• Tennessee: In a surprising reversal, Tennessee Republicans have passed a law that repeals certain parts of a 2019 law that they had enacted to add criminal and civil penalties to key parts of voter registration drives, which a federal court had temporarily blocked last September as likely to infringe upon voters' constitutional rights. Republicans passed this 2019 law after organizers registered tens of thousands of new black voters in 2018, since black voters are more likely to be registered through such drives.
For those who had registered 100 or more voters, the law had made it a crime to do so without completing a state training course. It also made it a crime to fail to submit completed forms within 10 days. At the same time, groups that submitted 100 or more incomplete or inaccurate registration forms would have faced civil fines, which could have reached a steep $10,000 per county (Tennessee has 99 counties) if more than 500 such forms were found to have been submitted in a given county.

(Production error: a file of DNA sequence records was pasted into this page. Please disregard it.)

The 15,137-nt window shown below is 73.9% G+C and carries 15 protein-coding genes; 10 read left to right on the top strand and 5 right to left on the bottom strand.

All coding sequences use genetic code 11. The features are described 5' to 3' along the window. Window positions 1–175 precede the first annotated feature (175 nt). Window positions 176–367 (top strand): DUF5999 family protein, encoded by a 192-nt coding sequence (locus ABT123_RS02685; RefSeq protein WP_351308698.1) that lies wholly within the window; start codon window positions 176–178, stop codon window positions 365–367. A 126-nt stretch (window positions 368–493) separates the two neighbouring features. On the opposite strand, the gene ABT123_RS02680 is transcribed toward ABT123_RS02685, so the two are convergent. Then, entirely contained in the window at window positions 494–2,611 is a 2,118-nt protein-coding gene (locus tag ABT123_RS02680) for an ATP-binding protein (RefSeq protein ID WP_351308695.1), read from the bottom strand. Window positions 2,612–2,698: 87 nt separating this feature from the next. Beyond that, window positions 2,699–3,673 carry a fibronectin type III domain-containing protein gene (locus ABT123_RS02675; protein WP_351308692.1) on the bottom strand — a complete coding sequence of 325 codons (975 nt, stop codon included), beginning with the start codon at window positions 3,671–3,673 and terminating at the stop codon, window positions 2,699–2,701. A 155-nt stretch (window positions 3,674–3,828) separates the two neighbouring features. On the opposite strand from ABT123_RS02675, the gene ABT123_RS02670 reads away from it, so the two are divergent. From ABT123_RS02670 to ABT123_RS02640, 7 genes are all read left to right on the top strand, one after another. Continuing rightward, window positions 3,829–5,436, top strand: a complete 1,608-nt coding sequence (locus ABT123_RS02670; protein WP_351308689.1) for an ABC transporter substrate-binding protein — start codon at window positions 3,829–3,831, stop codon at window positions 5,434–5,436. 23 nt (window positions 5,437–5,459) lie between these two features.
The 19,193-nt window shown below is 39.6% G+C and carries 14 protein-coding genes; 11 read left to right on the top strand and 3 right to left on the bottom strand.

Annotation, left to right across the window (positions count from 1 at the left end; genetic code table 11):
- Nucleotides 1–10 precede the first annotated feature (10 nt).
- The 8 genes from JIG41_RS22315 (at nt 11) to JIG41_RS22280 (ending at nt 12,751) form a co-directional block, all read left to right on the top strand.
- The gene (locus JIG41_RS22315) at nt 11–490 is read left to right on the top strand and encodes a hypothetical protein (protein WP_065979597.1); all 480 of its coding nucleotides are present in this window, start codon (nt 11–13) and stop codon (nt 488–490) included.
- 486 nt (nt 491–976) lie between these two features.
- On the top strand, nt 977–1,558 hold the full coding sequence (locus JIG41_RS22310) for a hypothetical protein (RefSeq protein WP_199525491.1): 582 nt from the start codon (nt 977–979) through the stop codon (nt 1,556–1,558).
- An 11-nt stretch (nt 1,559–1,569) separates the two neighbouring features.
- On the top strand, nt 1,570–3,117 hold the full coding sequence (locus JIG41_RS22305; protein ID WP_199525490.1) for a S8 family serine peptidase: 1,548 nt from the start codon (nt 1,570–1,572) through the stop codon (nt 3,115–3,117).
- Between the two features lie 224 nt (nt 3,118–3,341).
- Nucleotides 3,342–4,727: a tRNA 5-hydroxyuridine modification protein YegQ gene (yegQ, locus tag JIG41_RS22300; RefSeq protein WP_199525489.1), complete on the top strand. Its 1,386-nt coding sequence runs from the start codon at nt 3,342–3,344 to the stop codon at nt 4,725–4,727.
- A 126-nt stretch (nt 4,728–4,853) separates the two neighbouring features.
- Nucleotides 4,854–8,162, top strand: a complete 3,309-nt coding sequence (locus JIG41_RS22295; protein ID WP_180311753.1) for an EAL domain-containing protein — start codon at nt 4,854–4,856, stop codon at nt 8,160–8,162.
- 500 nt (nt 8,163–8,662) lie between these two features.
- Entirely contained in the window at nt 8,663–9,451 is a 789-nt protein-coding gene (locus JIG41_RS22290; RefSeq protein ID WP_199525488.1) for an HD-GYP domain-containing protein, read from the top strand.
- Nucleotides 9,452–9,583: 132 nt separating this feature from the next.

However, the revised law still includes a measure to make registration drives less effective by making it a crime to pay workers based on the number of registrations they gather. Instead, organizers would have to pay hourly or rely on volunteers, which eliminates the financial incentive for registration drive workers to register as many voters as they can during their shifts.
Repealing the challenged parts of this law will likely render the litigation over it moot. By capitulating in this manner, Republicans have now signaled their own doubts about their prospects for success in court.